Other than that, voting in ranked choice elections works just like voting today. Whoever gets the most votes wins. If no candidate gets a majority in the first count, the candidate with the fewest votes is dropped. Those who selected the dropped candidate as a first choice then have their votes added to the totals of their next choice. This “instant run-off” process continues until one candidate has more than half of the votes.

You vote will count even if your first choice is dropped

Ranked choice voting means you can always vote the way you want to, ranking the candidates in the order you personally prefer. You don’t have to worry that you might be splitting the vote to the benefit of your least favorite. If your top choice is eliminated, your vote will count in an instant runoff round for the person you listed second. If both your first and second choices are dropped, when the ballots are counted in an instant runoff round, your third choice will be added to that candidate’s total. You can relax about who anyone else is voting for, and simply rank your choices according to your own opinions, free of any worry about helping cause the election of the winner you liked least because you voted for the candidate you wanted most.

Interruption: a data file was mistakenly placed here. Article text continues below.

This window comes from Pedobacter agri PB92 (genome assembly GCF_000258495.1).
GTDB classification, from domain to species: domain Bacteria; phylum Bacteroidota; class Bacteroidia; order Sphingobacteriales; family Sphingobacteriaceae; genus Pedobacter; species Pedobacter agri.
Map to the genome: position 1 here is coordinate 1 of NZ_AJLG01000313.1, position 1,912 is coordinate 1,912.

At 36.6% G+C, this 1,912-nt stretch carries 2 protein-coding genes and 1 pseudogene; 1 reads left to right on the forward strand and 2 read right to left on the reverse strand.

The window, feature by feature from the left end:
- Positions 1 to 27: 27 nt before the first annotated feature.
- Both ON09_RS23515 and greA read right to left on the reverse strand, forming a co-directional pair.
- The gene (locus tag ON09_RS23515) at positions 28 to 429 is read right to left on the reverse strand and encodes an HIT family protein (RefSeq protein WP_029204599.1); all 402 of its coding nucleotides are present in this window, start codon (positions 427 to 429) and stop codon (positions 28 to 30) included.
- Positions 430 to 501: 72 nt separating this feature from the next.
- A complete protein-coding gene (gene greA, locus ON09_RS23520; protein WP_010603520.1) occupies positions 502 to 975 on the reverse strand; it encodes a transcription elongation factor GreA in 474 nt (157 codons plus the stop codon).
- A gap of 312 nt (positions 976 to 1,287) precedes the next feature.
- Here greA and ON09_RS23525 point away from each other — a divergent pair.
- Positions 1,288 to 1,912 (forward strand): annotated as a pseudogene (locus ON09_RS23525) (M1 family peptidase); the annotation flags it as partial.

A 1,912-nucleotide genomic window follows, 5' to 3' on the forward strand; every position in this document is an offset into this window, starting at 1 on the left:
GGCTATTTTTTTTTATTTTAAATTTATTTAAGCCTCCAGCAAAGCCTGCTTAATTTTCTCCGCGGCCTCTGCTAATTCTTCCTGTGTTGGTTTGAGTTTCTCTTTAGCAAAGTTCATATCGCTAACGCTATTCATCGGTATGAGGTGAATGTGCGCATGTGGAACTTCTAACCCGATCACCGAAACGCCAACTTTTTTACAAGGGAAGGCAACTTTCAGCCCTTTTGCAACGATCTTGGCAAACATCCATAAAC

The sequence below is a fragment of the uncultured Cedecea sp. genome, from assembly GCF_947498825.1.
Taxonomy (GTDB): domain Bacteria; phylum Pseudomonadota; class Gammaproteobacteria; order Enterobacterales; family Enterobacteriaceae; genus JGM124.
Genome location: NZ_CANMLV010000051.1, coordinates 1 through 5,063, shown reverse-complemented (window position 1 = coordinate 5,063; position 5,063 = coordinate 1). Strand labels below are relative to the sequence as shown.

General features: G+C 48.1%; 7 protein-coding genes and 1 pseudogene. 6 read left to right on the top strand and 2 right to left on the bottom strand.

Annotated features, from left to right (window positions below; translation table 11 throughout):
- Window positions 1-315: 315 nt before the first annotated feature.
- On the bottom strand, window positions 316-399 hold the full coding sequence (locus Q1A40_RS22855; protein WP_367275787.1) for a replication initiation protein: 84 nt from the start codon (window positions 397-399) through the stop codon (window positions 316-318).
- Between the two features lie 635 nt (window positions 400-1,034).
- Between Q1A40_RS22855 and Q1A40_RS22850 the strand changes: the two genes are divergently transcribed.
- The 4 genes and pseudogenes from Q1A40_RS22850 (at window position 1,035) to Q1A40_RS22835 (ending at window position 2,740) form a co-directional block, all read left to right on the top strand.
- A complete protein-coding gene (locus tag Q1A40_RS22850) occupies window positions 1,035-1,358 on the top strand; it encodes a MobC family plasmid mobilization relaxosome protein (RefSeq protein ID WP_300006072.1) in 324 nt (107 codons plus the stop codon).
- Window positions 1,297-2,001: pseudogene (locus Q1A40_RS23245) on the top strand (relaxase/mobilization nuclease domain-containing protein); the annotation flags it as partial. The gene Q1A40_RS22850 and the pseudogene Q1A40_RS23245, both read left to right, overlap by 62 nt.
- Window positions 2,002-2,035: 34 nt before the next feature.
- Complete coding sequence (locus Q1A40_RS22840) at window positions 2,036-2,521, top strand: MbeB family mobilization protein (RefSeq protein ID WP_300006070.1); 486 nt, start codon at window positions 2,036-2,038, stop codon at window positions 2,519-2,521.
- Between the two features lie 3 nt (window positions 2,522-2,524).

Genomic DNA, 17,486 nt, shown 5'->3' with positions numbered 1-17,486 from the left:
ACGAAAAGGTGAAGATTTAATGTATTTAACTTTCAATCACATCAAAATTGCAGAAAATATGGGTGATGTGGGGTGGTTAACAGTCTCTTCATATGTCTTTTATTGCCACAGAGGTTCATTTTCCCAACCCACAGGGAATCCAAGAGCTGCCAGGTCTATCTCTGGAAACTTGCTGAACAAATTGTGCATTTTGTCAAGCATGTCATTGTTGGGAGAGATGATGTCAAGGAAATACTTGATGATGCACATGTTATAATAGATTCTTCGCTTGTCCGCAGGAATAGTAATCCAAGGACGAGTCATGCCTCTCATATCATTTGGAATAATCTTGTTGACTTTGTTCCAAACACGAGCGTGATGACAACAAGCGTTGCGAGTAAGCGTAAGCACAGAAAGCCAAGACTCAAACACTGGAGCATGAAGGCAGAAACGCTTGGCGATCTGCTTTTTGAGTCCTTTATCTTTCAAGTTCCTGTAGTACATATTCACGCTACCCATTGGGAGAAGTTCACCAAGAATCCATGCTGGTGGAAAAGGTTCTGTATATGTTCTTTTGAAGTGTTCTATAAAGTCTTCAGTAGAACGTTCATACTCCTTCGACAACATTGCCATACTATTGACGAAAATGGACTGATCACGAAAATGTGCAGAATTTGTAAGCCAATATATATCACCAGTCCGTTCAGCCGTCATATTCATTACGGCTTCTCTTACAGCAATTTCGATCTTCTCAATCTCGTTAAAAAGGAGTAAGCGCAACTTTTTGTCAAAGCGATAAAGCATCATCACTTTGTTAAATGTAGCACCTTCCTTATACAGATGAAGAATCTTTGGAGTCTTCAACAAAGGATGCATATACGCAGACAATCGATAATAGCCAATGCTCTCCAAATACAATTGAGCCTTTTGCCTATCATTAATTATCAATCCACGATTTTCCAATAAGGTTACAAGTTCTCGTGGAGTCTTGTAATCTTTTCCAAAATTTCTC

Other positive benefits of RCV

In other words, goodbye to “lesser evil” arguments and all the toxins that they inject into our politics, where a divided majority can and often is defeated by a united minority. The end of the lesser of evils dilemma is a great reason to support Ranked Choice Voting. But the benefits go further, because RCV replaces the zero-sum nature of our current elections with a different kind of dynamic, where candidates have every reason to form candidate coalitions and slates, even though they are all running for the same seat.

Candidates form these positive, issue-oriented coalitions in ranked choice voting elections because the ranking gives voters a way to reward more than one candidate. Thus, candidates compete to be the second or third choice of voters who plan to put someone else as their first choice. Rankings have proven in real-world elections to make a huge difference in how candidates think and talk about each other. Candidates know that they can’t denigrate someone’s favorite candidate and then ask to be listed as the second or third choice of that voter.

No voting system is perfect but Ranked Choice Voting is far superior to our current system. Growing numbers of people from Maine to California are learning from the example of Australia, where RCV has been used for over 100 years.

Note: FairVote Washington is a non-partisan 501(c)(4) social welfare nonprofit dedicated to promoting awareness of and interest in ranked choice voting here in Washington. To find out more or get involved, go to, or find us on your favorite social media channels.

John Gear in 1999 organized and led a campaign in which voters in Vancouver, Washington passed a revision to the city charter to give themselves the option of using ranked choice voting to elect of city officials. He recently moved from Oregon to Olympia.